Toshiba launches the first Cell processor-based laptop
Toshiba's new Qosmio G55-Q802 is the first laptop available with the Cell CPU, a technology heretofore known as the PS3 processing technology among consumers, developed jointly by Toshiba, Sony, and IBM.
It's not a PC based on a Cell platform, at least not completely. The Q802 has a Core 2 Duo on board, and is a Windows Vista-based system. The result of this Cell processor architecture, which Toshiba calls its Quad Core HD Processor, is a notebook not designed for gaming, but rather to be a multimedia entertainment unit.
Toshiba highlights four proprietary features of the Qosmio that are not unique to the notebook, but are uniquely delivered: Upconversion, Transcoding, Video Indexing, and Gesture Control.
All standard definition video files and DVDs are upconverted in real time to 720p, transcoding between high definition formats, or reducing HD to DVD quality for reproduction takes place in much shorter time.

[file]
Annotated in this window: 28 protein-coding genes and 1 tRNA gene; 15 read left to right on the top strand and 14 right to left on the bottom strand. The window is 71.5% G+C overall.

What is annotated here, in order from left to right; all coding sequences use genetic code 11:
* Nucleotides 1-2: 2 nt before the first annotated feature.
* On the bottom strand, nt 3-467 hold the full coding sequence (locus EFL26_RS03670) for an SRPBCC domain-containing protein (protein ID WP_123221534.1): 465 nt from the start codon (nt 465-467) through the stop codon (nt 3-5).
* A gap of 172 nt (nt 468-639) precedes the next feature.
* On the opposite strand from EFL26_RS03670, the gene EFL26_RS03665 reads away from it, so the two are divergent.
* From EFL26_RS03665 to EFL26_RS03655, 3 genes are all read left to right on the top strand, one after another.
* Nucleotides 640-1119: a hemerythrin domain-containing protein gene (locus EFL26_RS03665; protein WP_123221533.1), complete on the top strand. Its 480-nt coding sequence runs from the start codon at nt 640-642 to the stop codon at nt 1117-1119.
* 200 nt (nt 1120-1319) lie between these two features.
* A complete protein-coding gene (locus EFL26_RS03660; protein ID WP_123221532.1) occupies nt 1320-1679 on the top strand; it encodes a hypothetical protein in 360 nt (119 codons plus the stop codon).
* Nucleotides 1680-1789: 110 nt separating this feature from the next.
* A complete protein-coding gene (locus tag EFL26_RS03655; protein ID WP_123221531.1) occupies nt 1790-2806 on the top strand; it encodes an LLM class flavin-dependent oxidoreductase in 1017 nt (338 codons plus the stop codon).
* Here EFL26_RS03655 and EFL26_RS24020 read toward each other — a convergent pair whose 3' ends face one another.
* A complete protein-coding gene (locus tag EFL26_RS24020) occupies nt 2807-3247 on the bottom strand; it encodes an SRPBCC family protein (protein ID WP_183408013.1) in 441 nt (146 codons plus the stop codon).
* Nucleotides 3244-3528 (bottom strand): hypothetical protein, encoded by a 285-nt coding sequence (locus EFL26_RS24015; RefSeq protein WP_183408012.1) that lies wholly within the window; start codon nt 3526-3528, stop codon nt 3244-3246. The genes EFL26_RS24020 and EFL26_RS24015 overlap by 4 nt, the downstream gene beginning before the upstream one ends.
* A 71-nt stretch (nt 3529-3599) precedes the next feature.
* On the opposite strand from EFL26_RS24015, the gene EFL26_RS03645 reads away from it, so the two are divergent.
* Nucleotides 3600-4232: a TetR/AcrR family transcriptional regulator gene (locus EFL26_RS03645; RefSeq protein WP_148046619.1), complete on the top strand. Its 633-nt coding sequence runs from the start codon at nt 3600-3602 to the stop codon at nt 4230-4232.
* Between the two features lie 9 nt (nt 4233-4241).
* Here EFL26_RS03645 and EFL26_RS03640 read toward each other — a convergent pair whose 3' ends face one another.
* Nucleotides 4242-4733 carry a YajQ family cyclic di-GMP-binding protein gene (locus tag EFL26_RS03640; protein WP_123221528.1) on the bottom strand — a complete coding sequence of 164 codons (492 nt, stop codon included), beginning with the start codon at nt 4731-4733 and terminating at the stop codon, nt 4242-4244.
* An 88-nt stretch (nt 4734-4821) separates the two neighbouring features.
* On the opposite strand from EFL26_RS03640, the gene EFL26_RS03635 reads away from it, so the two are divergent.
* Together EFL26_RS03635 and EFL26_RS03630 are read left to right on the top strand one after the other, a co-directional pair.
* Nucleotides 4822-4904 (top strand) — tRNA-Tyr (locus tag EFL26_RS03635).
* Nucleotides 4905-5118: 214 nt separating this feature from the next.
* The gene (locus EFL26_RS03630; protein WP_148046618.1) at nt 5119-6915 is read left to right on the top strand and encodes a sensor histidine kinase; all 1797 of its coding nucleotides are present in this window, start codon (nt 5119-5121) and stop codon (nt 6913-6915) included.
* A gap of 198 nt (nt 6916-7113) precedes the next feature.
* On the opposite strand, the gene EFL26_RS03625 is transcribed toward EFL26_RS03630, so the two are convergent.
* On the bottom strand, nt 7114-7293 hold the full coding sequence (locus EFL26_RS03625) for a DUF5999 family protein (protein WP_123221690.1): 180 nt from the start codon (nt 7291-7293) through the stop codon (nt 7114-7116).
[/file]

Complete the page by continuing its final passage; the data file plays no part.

Video Indexing refers to a technique Toshiba uses to catalog video content by images present on screen, more specifically, whom is pictured in a scene.
Finally, and perhaps most entertainingly, is the gesture control feature. With this, users can control DVDs, CDs, and PowerPoint presentations simply by using hand gestures. The Qosmio's webcam detects motion up to ten feet away and issues commands according to the movement it sees.
With a suggested retail price of $1,549.99, the G55-Q802 also features a 2.0 GHz Intel Core 2 Duo Processor with 3 MB L2 Cache, 1066 MHz FSB. Add to that Toshiba's Quad Core HD Processor, 4096 MB PC2-6400 DDR2 800 MHz SDRAM, dual 250 GB 5400 rpm SATA drives, and Nvidia GeForce 9600M GT graphics with 512 MB GDDR2 discrete graphics memory. The system comes with 64-bit Vista by default, but can be configured in 32-bit according to user preference.